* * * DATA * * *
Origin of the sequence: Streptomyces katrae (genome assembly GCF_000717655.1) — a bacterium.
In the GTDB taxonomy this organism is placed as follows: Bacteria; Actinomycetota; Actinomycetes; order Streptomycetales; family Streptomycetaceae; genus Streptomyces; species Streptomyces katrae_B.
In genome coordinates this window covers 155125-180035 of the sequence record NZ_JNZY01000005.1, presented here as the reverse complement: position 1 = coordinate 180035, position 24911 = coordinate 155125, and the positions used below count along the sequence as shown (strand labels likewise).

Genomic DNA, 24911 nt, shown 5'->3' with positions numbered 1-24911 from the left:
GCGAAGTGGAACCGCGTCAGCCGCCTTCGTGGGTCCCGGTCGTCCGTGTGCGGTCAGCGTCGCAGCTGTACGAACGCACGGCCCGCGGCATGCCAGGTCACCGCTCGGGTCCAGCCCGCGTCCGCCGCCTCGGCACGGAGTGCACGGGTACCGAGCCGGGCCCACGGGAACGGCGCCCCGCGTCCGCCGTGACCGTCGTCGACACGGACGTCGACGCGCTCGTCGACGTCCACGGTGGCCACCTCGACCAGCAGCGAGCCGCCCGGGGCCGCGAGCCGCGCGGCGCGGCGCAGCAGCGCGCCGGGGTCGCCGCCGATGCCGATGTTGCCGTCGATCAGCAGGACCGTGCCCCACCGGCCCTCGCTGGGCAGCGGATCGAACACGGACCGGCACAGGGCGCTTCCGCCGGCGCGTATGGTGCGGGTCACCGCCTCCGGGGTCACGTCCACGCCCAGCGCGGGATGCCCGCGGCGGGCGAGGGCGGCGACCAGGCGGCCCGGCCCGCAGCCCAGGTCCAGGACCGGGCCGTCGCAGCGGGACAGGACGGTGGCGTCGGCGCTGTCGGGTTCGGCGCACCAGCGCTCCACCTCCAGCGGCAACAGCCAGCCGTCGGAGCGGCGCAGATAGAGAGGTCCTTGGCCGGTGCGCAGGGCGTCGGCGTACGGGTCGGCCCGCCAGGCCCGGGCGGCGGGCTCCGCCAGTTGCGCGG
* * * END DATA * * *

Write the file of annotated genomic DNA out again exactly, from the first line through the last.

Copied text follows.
Origin of the sequence: Streptomyces katrae (genome assembly GCF_000717655.1) — a bacterium.
In the GTDB taxonomy this organism is placed as follows: Bacteria; Actinomycetota; Actinomycetes; order Streptomycetales; family Streptomycetaceae; genus Streptomyces; species Streptomyces katrae_B.
In genome coordinates this window covers 155125-180035 of the sequence record NZ_JNZY01000005.1, presented here as the reverse complement: position 1 = coordinate 180035, position 24911 = coordinate 155125, and the positions used below count along the sequence as shown (strand labels likewise).

Genomic DNA, 24911 nt, shown 5'->3' with positions numbered 1-24911 from the left:
GCGAAGTGGAACCGCGTCAGCCGCCTTCGTGGGTCCCGGTCGTCCGTGTGCGGTCAGCGTCGCAGCTGTACGAACGCACGGCCCGCGGCATGCCAGGTCACCGCTCGGGTCCAGCCCGCGTCCGCCGCCTCGGCACGGAGTGCACGGGTACCGAGCCGGGCCCACGGGAACGGCGCCCCGCGTCCGCCGTGACCGTCGTCGACACGGACGTCGACGCGCTCGTCGACGTCCACGGTGGCCACCTCGACCAGCAGCGAGCCGCCCGGGGCCGCGAGCCGCGCGGCGCGGCGCAGCAGCGCGCCGGGGTCGCCGCCGATGCCGATGTTGCCGTCGATCAGCAGGACCGTGCCCCACCGGCCCTCGCTGGGCAGCGGATCGAACACGGACCGGCACAGGGCGCTTCCGCCGGCGCGTATGGTGCGGGTCACCGCCTCCGGGGTCACGTCCACGCCCAGCGCGGGATGCCCGCGGCGGGCGAGGGCGGCGACCAGGCGGCCCGGCCCGCAGCCCAGGTCCAGGACCGGGCCGTCGCAGCGGGACAGGACGGTGGCGTCGGCGCTGTCGGGTTCGGCGCACCAGCGCTCCACCTCCAGCGGCAACAGCCAGCCGTCGGAGCGGCGCAGATAGAGAGGTCCTTGGCCGGTGCGCAGGGCGTCGGCGTACGGGTCGGCCCGCCAGGCCCGGGCGGCGGGCTCCGCCAGTTGCGCGG